Cave paintings created by Neanderthals 65,000 years ago were found in Spain. This was tens of years before modern humans arrived indicating that Neanderthals were the first artists on earth.
Self-expression through art
The belief that modern humans are the only species to have expressed themselves through art has been overturned due to this discovery.
This is a major breakthrough in human evolution. The behaviour of modern humans differs only by very narrow margins from those of Neanderthals.
Evidence for Neanderthal art has been contested until now. Mostly the art found was not old enough to rule out modern humans as the original artists. The latest findings in Spain are based on stencils, geometric shapes on cave walls and symbols are based on new dates.
Based in Europe
Modern humans left Africa for Europe, about 40,000 years ago while Neanderthals were already firmly at home in Europe. Discoveries of skeletons, tools and decorative adornments, reach back more than 120,000 years in the region
In western Spain, a hand shape thought to be at least 66,000 years old, was found in the Maltravieso cave. Near Malaga, in the Ardales cave, stalagmites and stalactites have been painted red and also dates back to this time.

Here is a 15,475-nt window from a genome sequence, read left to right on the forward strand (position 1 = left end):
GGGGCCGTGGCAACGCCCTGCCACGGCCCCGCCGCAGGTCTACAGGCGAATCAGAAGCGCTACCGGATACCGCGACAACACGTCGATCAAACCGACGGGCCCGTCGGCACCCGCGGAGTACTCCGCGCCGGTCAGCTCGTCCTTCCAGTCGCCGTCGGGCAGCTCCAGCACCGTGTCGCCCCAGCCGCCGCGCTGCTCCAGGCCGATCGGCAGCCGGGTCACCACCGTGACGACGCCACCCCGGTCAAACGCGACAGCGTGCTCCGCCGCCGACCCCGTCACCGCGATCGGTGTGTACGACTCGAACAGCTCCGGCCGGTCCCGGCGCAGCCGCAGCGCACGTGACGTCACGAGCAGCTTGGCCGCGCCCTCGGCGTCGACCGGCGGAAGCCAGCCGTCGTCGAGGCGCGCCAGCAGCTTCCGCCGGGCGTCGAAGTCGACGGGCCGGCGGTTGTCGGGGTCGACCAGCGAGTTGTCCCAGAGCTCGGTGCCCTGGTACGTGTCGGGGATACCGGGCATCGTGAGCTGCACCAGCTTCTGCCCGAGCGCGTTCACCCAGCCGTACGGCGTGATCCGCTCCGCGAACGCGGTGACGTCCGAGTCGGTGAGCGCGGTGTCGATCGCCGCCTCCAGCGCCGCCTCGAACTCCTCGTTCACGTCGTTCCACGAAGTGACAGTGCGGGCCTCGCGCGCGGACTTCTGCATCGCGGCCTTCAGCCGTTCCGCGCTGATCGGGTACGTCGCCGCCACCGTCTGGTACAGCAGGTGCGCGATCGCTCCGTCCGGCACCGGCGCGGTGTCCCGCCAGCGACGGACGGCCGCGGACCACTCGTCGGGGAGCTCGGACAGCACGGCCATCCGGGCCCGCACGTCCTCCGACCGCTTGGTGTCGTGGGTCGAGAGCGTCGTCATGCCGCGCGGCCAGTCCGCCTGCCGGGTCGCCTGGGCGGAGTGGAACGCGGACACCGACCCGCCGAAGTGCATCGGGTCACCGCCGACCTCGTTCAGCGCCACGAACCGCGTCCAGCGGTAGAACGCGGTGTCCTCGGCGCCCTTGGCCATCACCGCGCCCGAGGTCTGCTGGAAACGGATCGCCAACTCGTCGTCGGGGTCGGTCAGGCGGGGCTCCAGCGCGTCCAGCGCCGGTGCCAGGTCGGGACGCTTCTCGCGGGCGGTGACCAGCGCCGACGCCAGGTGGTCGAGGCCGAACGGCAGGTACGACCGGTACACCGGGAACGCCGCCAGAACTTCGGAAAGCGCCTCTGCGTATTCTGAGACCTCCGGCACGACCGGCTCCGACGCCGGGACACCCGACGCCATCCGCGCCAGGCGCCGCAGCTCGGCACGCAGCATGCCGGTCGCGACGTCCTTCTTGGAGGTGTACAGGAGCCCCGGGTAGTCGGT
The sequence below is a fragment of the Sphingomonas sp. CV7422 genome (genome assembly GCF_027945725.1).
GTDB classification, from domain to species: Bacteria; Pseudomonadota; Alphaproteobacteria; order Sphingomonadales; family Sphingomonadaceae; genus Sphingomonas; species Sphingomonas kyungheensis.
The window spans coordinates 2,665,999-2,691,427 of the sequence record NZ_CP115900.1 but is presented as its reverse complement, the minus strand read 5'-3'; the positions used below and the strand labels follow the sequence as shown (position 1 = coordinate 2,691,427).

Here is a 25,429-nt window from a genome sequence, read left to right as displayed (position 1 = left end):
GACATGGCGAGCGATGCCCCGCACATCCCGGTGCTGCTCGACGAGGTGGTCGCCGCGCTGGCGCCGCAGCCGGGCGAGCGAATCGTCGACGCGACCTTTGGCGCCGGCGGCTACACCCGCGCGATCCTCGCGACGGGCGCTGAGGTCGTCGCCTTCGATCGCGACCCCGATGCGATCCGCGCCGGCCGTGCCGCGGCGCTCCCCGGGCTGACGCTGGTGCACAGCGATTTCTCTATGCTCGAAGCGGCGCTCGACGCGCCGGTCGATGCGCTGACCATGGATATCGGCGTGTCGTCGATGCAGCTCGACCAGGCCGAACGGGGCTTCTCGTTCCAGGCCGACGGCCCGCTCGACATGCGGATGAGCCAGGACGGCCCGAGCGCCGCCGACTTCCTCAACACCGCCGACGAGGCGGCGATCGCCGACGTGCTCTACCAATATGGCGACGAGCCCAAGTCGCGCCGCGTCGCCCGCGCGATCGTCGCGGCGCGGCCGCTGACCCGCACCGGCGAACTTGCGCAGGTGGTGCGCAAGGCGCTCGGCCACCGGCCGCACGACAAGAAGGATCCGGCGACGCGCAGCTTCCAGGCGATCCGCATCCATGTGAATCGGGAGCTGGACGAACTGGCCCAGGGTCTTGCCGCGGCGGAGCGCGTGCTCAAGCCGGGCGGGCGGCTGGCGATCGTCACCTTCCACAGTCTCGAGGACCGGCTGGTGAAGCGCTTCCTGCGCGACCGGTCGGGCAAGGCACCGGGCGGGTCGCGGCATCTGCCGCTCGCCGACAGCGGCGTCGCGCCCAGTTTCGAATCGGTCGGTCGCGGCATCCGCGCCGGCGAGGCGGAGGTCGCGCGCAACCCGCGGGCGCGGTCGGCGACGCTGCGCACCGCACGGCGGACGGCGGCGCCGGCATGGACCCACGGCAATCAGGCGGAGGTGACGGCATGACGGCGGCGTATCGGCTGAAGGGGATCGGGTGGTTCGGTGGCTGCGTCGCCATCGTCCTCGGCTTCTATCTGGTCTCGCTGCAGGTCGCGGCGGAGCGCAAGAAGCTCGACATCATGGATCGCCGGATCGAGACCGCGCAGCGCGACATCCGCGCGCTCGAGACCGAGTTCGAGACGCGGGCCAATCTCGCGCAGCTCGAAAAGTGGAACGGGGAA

The meaning of these paintings is still unknown however. What were Neanderthals doing in these dangerous caves if it wasn’t ritual, and what does it mean?
In southeast Spain, in the Aviones cave, dyed and decorated seashells were found made by Neanderthals 115,000 years ago. All of this points to artistic tradition.
Neanderthals have mainly been described as incapable of moral or theistic conceptions. Some researchers now think that they were part of our family, our ancestors. It’s suggested that Neanderthals were not cognitively distinct, or less intellectually endowed, but just a variant of humankind that no longer exists.